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We started at SR 20, west of Tallahassee and planned to end at Wood Lake. We launched at the Lazy Daze boat launch. This turned out to be a good place sine we were able to launch all four kayaks and park the car there for only a $3.00 fee. We had gotten there around 11:00, but shuttle the car to Wood Lake and back took 1 ˝ hours, so we didn’t get on the water until 1:00.
The river is bounded on one side by the Apalachicola National Forest and there is little development on the other bank, so you quickly get the impression of being remote. The first part of the river is fairly straight, but then starts making some sharp bends. Even though the river was quite high, we were able to find some very nice sand beaches to stop and eat lunch and stretch. It was a gorgeous day and a very pleasant paddle. There were a tremendous number of fish, mainly gar surfacing on the river as well as lots of birds. We followed bald eagles for quite a way along the river. There were many turtles and although a few gators were seen at the beginning of the trip we saw very few for the rest of the day.
About 15 miles from SR 20 is Piney Creek, our camping spot for the night. There is only a boat ramp there with a lawn area where tents can be pitched, but no other services. That was OK for us since there was really no other place we saw to camp in the previous 5 miles of river. We were the only ones there until 1:30 AM when a family came and launched their boat, only to return an hour later and haul it back out. There were at least four species of owls that also kept us company during the night.
The next morning we were on the river a little after 8:00 with the mists rising all around us. This was a 19 mile day, but the river was very different here, narrowing and having many more bends that required so tricky navigation. It was clear that if the water level had been considerably lower our way would have been much tougher. Many willows overhung the river and there were no convenient places to stop until we reached a private ramp with a few houses at the FR 13 bridge. This was the only bridge on the whole trip. Past here the river also has side sloughs and “lakes”, which sometimes confuse the route or access to campsites.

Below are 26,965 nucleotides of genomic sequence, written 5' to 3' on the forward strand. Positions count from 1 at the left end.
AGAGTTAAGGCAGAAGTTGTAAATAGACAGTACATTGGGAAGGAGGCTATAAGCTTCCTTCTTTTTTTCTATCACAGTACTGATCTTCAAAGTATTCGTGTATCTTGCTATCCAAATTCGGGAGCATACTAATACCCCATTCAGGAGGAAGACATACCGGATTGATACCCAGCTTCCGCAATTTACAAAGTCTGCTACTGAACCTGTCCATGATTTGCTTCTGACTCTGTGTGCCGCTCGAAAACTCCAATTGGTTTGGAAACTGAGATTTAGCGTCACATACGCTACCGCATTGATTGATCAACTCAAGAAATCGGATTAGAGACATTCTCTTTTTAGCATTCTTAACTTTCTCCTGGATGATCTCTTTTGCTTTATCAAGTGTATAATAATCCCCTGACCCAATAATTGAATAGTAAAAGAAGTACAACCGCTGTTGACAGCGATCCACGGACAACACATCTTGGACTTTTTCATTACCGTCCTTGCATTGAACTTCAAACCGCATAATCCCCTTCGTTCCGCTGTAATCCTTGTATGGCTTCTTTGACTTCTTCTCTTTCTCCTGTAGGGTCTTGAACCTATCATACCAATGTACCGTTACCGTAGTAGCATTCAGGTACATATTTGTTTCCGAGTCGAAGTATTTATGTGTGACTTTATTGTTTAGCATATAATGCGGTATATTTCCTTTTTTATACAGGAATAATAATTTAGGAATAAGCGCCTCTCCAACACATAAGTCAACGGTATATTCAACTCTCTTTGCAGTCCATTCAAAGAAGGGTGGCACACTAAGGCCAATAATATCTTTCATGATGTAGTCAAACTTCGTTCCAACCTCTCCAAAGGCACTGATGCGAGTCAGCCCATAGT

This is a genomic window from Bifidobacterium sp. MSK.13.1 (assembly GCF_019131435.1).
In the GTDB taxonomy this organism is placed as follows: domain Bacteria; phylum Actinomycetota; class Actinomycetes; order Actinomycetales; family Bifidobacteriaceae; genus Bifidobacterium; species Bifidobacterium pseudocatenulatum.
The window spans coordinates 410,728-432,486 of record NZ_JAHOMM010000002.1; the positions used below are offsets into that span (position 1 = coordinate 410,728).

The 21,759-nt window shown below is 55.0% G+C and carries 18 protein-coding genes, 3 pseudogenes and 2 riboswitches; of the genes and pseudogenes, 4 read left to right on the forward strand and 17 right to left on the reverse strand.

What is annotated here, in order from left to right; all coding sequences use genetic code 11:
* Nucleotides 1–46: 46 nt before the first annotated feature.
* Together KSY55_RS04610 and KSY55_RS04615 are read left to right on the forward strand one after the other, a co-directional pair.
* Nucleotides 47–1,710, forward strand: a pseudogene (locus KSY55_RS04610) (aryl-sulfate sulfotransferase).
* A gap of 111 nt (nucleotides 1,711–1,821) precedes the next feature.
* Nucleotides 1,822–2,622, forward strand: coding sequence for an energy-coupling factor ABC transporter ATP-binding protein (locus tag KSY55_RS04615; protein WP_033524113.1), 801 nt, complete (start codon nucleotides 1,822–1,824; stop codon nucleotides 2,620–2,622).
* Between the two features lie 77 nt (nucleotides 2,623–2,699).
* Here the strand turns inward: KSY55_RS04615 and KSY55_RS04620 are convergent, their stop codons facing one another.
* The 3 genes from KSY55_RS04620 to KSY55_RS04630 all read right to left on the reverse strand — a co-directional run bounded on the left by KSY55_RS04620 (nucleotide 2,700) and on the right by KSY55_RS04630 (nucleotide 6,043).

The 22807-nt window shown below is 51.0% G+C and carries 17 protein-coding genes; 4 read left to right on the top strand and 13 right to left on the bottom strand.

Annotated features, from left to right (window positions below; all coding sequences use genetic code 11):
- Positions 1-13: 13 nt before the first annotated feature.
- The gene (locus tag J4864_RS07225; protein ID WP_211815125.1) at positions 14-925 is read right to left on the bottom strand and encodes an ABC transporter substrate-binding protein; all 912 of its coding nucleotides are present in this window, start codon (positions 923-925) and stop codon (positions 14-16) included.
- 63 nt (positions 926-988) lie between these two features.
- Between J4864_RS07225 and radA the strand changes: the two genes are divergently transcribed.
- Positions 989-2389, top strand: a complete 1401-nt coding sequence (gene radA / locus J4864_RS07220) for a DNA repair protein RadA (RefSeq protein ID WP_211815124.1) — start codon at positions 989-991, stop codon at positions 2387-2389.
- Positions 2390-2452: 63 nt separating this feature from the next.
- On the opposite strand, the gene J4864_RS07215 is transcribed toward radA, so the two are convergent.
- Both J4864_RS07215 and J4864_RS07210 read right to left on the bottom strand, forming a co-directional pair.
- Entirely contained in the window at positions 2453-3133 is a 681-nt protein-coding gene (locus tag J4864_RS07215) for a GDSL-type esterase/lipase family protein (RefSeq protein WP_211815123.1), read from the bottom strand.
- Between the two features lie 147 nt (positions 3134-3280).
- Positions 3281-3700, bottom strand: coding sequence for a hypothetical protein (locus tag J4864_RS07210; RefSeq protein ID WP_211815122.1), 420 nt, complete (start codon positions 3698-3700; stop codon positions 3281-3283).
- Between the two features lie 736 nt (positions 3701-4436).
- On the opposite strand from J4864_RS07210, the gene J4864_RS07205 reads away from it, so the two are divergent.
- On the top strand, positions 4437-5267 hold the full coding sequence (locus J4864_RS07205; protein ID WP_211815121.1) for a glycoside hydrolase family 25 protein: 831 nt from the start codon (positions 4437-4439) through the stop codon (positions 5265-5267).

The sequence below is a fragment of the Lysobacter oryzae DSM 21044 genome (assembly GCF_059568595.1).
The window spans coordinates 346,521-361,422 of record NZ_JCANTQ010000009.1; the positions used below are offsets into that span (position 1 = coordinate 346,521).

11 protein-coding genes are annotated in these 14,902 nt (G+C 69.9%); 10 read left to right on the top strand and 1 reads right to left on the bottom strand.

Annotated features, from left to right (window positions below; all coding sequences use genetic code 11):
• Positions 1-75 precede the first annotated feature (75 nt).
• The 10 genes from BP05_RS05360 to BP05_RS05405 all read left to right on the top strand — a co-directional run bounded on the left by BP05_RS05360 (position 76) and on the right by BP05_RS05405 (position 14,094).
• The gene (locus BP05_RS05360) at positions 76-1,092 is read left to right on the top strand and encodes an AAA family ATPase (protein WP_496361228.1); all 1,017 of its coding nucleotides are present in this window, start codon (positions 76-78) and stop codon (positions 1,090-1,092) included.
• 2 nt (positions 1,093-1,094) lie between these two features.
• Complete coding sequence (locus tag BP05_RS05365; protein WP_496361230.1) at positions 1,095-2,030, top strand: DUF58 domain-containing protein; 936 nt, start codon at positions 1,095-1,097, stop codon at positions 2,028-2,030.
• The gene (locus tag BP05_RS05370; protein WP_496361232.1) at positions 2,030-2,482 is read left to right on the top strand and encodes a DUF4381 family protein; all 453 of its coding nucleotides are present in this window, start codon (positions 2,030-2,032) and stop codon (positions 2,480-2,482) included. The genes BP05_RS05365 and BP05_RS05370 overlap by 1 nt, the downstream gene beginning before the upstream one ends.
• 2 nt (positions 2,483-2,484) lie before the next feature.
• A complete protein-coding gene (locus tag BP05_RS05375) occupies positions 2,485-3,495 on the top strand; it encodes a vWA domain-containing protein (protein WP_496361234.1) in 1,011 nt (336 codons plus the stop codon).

We were heading for Mack Landing that was on one of these lakes for our next campsite, but when we looked for the entrance to the lake, it looked too overgrown to be the right one, so we continued on. It turned out that that was it, but fortunately Robert’s Landing was only a mile further.
Robert’s landing is a private ramp and camp and at one time been a vacation cabin site and many of the abandoned cabins are still on the property. Mr. Roberts let us camp on a large lawn area. There was a nice wash house, fresh water and a large picnic pavilion. There was a 50th High School Reunion going on when we got there and the group was gracious enough to invite us over to their fish fry. This hospitality was greatly welcomed and the food was great. By evening we had the place to ourselves. Again we were very happy to find Roberts since there were no campsites that we had passed in the previous ten miles.
We had a 12 mile paddle planned for our last day and since we had to drive back to Jacksonville got on the water before 8:00. The river started with many bends as the day before, but soon the river opened up into wide long straight sections. We expected to see lots of motorboats here, but we passed none. The weather was again gorgeous and we even had a wind to our backs. We sensed that there was some tidal impact here, but we were making about 4.6 mph and even faster when the wind. I had a GPS with me and was able to tell when we were approaching Wood Lake. This was good since we made such good time we were there much earlier than planned and Wood Lake is also accessed of one of the increasingly frequent lakes on the river. After asking a fisherman or two we were directed to the ramp and were soon on our way.
The group agreed that this was one of the best paddles we had done.
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